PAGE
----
Vancouver Real Estate Marketing Company Says Young Vancouverites Can Afford to Buy Real Estate

Online Marketing Key Can Be Blogs Websites Social Media And EmaiThis just in: a recent article in The Huffington Post suggests that many Gen Y would-be home buyers are in a position to buy property now. And by property they mean very small condos – some even with balconies! According to a recent poll done by a prominent real estate marketing company (which the article author happens to head), the savings rate of this 20-35 year old demographic is quite respectable.

It’s quite likely this data is skewed since it was collected from potential home buyers attending one of Key Marketing’s projects being offered for sale – InGastown. Yes, these were people already interested in buying a condo in the very short term. Seems to me this would not be a reliable sampling of this entire demographic – just the ones who hope to buy now in a particular project. The InGastown project does have an interesting gimmick where you can trade your car in towards your down payment.

Finally, within this “article”, the author links to two projects his company is handling the marketing for.  In these projects, Gen Y buyers can purchase a home for under $300,000. So, is this an actual news item on Huff Post or a paid marketing piece?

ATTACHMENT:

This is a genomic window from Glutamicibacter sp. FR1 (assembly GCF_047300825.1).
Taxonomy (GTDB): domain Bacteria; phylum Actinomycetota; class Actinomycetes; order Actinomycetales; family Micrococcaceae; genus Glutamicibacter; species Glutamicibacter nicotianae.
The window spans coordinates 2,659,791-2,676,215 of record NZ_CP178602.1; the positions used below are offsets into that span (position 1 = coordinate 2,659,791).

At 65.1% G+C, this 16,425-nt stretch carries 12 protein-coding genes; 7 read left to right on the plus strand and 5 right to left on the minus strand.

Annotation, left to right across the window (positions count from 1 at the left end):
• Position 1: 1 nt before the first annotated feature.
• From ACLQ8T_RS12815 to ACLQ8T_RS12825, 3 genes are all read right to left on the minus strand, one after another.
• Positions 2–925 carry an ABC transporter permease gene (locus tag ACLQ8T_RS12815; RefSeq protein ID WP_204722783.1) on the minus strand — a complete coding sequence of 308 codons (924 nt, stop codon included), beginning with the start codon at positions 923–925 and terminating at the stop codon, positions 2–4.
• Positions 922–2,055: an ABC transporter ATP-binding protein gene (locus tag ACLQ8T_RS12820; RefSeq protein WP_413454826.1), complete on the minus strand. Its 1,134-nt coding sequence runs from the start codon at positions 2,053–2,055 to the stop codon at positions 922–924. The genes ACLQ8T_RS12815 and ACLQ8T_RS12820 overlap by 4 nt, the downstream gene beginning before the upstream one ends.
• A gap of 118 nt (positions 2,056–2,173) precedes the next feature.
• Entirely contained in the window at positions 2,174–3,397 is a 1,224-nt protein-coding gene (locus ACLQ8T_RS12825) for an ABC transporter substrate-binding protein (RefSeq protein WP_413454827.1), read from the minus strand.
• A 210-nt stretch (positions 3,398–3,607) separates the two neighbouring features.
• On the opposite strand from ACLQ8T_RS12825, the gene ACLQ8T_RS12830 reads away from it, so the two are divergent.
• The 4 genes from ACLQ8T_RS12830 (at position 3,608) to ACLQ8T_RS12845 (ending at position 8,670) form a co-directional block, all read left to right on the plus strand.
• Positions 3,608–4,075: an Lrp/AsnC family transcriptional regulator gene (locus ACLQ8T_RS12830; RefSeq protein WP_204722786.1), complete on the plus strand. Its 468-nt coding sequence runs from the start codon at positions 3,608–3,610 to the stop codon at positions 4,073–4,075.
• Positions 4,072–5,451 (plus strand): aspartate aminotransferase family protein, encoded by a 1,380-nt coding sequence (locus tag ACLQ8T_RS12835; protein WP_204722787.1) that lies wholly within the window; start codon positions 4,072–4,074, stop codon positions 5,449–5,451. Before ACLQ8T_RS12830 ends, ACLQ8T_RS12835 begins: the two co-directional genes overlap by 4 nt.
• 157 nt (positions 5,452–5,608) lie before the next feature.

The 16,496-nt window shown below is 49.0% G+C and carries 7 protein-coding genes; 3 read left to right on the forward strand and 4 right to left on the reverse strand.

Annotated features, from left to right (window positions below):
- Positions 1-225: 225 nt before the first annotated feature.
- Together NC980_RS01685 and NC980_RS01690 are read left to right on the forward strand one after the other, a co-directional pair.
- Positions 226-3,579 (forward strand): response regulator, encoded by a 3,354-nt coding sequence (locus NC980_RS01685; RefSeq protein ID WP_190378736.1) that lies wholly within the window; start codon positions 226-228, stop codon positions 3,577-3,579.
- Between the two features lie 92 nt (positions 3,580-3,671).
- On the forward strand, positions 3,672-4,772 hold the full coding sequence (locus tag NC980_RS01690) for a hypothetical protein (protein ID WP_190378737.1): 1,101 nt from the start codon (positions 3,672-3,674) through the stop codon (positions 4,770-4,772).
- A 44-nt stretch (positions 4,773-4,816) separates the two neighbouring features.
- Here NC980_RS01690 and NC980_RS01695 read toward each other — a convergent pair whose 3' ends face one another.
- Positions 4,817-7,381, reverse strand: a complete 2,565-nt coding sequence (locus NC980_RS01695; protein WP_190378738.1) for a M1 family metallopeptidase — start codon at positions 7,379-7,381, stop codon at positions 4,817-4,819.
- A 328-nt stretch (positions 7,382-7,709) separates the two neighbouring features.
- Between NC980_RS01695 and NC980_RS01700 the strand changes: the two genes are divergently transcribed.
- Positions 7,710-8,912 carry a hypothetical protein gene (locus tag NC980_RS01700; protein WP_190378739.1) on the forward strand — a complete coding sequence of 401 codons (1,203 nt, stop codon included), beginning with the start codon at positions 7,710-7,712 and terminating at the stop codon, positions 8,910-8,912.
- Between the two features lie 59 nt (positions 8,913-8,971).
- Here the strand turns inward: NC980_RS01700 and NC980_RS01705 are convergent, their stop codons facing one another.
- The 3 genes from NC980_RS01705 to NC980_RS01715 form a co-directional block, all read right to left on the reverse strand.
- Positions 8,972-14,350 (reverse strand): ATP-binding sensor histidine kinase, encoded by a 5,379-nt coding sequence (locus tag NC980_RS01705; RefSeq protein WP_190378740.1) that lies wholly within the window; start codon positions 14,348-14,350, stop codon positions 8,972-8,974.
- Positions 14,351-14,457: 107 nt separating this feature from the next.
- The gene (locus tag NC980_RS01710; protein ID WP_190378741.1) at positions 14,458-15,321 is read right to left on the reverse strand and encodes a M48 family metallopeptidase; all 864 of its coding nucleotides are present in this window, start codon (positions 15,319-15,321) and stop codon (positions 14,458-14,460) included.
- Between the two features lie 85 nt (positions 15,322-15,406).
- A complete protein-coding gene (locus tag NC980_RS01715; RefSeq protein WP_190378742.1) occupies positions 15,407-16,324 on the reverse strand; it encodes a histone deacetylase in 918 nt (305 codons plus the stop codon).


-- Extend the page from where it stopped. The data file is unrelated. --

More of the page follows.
Real Estate Marketing Euphemisms Translated

Real Estate Marketing Euphamisms Translated
Cartoon courtesy of Alistair Nisbit

While it may not be a widely known fact, Realtors have been known to use “creative language” to describe properties and their characteristics. Not shocked to hear this you say? Let’s delve into some examples of this phenomenon.

RealtorSpeak: Cozy!
Translation: Tiny. You may be able to touch two opposite walls with your body outstretched. You can always meet your friends at a cafe – who needs to entertain at home anyway?

RealtorSpeak: Needs TLC
Translation: Needs everything including paint, flooring and all appliances. Maybe even a new roof and perhaps a new foundation due to the large cracks in the existing one.

RealtorSpeak: Not a drive-by.
Translation: This thing looks atrocious from outside and we really need to get you inside to have any hope of you buying it. A late night showing would be preferable so you can’t see how awful the exterior is.

RealtorSpeak: Character house.
Translation: Most likely quirky and often run-down. It will help if you are keen on a very old structure and don’t mind drafts around windows and sloping floors.

RealtorSpeak: Fixer-upper!
Translation:  A tear-down and not worth doing any fixing. Please bring thick-soled, steel-toed boots for the showing. Overalls and possibly a gas mask will be beneficial.

There are hundreds more real estate marketing euphemisms not mentioned here. Please let us know if you have some good examples of your own in the comments below.